'Smart Streetlight' Backlash Sparks Move Toward San Diego Surveillance Law
Amid a backlash against the city's "smart streetlights" program, San Diego City Council members Wednesday took steps toward crafting a local ordinance to regulate surveillance technology.
The streetlights, which are equipped with sensors and cameras, are the result of a contract with GE that was approved by the council in late 2016. The city's original intent was to use them to measure traffic and weather patterns.
But in 2018, the San Diego Police Department began using footage recorded by the streetlight cameras to investigate crimes. The police crafted their own policy that determined who could access the footage and under what circumstances. However, that policy never came up for public debate.
At its meeting Wednesday, the council's Public Safety and Livable Neighborhoods Committee took up a proposed council policy that would have regulated the use of the data.
Councilwoman Monica Montgomery, who chairs the committee, said there was no denying that the cameras have helped the police catch violent criminals.
"However allowing surveillance technology to show up in our neighborhoods unannounced and uncontrolled further erodes trust between our communities, our city officials and our law enforcement agencies," she said.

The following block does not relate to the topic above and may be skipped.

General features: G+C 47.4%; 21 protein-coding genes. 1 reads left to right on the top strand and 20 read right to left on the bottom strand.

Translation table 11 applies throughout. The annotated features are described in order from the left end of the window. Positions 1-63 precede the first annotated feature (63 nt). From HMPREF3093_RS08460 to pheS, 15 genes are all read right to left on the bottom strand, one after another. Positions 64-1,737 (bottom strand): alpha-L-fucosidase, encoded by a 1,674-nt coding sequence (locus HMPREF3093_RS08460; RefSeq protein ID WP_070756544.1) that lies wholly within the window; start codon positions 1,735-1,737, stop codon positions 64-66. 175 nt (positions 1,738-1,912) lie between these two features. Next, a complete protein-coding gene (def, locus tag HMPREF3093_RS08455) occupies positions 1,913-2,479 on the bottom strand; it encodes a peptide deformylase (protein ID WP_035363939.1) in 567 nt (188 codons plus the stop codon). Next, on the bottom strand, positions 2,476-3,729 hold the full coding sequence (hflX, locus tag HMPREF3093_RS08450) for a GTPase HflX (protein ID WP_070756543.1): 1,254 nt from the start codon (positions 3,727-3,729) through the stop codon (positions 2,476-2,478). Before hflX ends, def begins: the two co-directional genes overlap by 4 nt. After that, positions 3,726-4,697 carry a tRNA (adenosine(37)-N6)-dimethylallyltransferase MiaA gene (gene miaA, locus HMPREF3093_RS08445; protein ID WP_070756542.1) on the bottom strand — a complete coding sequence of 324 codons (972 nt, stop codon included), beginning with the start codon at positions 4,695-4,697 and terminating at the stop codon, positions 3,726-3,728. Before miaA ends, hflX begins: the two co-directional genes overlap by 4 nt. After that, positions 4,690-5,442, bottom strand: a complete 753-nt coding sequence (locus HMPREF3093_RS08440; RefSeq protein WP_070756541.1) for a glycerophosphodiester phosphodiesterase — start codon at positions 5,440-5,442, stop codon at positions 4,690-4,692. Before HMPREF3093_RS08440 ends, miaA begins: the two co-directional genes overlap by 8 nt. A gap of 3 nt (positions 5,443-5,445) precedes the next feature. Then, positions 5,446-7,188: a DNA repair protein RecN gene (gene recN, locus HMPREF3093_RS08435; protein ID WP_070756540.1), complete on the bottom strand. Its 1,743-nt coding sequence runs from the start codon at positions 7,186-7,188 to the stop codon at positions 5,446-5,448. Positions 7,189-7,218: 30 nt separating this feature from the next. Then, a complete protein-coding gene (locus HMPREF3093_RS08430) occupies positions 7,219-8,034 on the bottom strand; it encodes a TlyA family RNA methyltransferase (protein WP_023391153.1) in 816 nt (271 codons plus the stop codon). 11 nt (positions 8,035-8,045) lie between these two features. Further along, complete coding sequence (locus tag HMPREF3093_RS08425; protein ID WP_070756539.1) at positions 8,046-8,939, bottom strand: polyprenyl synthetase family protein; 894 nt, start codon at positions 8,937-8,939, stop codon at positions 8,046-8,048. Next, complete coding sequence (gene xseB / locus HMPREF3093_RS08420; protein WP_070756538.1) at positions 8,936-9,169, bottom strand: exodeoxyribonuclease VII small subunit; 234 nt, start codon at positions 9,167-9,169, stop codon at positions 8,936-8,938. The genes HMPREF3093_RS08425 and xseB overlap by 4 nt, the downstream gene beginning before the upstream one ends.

The committee ultimately voted unanimously to reject the council policy and instead task Montgomery's office with crafting a city ordinance that would also regulate other kinds of surveillance technology, including drones and facial recognition software. Ordinances carry the weight of law, whereas council policies are often little more than guidance.
Montgomery, who pledged to work on the ordinance with city staffers and the City Attorney's Office, said surveillance technology is rapidly evolving and that her concern was not limited to the streetlights.
"We as a council need to have more knowledge around exactly what tools are being used in our city before we move on a policy on one specific type of technology," she said.